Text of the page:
Geochemistry, petrogenesis and tectonic setting of igneous rocks of the Hartville uplift, Eastern Wyoming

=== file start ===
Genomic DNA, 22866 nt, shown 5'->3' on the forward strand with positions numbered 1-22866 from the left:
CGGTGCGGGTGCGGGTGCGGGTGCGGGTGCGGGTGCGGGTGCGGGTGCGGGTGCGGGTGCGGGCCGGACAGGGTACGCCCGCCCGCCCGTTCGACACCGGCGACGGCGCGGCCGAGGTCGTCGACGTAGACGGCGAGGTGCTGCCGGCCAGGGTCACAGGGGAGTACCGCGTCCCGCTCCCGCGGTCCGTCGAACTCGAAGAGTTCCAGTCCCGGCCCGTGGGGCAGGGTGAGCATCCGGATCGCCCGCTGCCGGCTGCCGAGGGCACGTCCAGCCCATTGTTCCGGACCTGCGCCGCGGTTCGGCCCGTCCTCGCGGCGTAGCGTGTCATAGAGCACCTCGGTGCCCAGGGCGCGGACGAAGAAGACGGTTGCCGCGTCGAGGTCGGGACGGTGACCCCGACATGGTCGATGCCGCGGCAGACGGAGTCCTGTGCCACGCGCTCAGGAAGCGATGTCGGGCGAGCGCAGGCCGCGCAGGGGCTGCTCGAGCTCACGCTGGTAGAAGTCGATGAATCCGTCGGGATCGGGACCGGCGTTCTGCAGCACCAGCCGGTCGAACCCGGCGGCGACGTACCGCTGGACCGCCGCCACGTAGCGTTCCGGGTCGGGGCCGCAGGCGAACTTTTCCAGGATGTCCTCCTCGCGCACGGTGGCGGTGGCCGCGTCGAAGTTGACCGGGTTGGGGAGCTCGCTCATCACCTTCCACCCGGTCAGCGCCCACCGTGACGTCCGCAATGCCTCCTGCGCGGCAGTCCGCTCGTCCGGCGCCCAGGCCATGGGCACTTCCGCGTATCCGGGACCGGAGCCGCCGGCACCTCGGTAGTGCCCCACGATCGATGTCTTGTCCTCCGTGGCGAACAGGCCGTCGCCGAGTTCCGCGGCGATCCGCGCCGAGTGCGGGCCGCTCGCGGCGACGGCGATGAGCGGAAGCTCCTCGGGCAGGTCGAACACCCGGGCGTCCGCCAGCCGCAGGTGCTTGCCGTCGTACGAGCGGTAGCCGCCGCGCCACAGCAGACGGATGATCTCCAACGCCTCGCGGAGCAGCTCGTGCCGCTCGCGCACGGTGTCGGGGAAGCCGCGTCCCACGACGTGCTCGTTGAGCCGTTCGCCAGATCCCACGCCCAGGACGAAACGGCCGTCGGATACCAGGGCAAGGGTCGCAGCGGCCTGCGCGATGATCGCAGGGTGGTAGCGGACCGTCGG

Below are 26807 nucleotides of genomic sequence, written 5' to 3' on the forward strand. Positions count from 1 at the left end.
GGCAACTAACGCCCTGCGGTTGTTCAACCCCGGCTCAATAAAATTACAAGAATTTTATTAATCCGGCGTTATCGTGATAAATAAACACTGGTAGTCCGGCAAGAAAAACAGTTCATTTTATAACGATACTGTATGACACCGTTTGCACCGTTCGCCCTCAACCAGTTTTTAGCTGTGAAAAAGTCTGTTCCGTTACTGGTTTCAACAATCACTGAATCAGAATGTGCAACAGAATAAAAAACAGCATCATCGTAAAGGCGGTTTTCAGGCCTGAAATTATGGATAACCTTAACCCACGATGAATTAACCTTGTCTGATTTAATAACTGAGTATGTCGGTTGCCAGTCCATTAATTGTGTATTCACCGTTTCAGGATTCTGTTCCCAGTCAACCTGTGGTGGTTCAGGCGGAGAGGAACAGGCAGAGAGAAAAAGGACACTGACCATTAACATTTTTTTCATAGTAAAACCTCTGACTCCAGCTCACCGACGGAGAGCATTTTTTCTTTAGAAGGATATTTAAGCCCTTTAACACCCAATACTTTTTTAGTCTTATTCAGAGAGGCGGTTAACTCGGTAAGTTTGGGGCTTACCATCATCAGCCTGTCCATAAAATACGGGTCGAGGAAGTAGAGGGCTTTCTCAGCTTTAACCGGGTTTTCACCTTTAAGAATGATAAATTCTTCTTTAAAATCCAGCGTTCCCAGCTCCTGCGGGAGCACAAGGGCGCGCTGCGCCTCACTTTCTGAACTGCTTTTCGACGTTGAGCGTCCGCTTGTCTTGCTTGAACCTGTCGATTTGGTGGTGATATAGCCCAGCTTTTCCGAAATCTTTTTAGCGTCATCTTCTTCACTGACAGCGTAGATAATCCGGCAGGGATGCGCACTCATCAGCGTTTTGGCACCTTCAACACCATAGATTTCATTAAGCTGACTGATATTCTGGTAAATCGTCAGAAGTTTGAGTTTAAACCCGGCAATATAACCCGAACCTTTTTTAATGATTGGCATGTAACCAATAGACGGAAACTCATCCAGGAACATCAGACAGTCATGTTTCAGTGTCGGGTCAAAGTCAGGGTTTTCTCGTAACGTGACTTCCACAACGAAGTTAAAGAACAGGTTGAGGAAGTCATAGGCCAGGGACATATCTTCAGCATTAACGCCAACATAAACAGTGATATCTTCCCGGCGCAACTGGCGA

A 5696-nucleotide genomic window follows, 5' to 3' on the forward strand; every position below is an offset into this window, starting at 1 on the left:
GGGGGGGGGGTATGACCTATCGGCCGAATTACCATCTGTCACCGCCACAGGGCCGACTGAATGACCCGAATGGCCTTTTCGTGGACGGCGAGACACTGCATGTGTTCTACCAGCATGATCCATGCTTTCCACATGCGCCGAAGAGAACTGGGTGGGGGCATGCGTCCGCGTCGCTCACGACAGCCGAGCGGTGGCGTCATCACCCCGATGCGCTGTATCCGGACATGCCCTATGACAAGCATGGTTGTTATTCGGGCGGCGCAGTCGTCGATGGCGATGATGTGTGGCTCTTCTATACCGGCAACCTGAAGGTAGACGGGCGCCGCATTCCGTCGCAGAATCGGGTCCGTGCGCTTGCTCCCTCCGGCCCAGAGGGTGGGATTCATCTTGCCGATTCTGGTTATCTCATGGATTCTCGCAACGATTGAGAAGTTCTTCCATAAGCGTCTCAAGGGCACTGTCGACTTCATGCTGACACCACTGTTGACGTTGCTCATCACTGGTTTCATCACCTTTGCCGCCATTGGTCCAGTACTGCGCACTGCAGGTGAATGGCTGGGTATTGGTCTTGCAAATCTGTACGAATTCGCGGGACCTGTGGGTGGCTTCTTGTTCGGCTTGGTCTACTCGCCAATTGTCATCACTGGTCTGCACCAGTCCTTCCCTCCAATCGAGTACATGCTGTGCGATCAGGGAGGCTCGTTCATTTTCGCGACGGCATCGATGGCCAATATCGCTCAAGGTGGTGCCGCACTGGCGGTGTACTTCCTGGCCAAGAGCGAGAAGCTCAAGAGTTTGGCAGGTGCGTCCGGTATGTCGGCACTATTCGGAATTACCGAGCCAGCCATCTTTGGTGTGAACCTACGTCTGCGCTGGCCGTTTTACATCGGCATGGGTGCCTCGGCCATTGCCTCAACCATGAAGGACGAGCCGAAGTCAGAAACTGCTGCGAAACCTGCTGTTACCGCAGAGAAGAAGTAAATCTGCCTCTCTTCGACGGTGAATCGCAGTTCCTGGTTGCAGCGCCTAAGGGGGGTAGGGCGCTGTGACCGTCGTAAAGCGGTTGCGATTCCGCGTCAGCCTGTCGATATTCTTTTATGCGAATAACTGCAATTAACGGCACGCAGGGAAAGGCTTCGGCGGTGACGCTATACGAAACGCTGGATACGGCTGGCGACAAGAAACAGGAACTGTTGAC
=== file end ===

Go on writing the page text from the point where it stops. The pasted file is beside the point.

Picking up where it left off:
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The location of the eastern margin of the Wyoming Archaean Province and its Proterozoic evolution are still debated. Previous studies have attributed north-south and east-west directed structures to the Proterozoic Black Hills and Central Plains orogenies, respectively, but the tectonic details of these orogenies are unclear. I have studied igneous rocks in the Laramide-age Hartville Uplift (HU), which exposed Precambrian rocks. At least part of the NNE-trending HU is bisected along its length by the Hartville Fault (HF) that juxtaposes high-grade metamorphic rocks on its eastern side against lower-grade metamorphic rocks on its western side. The objective is to use the geochemical features of the igneous rocks to infer the tectonic settings in which they formed. The oldest dated magmatic rocks are 2.6 Ga Archaean Rawhide Buttes and Flattop Butte granites (SiO2 > 67 wt%; K2O /Na2O wt% > 1; ASI > 1.05). They crop out only in the northern part of the HU and appear to be of crustal origin. The next magmatic episodes involved basaltic volcanism. They are represented by the Mother Featherlegs metabasalt on the eastern side of the HF and the Muskrat Canyon metabasalt on the western side. Compositions of these basalts are attributed to rifting and a mantle plume, respetively. The ages of the metabasalts are unknown, thus it is not certain if they are coeval. However, they may correspond to the [about]2 Ga Kennedy dike swarm in the Laramie Range and amphibolites in the Black Hills that show similar extension and plume-related chemical characteristics.
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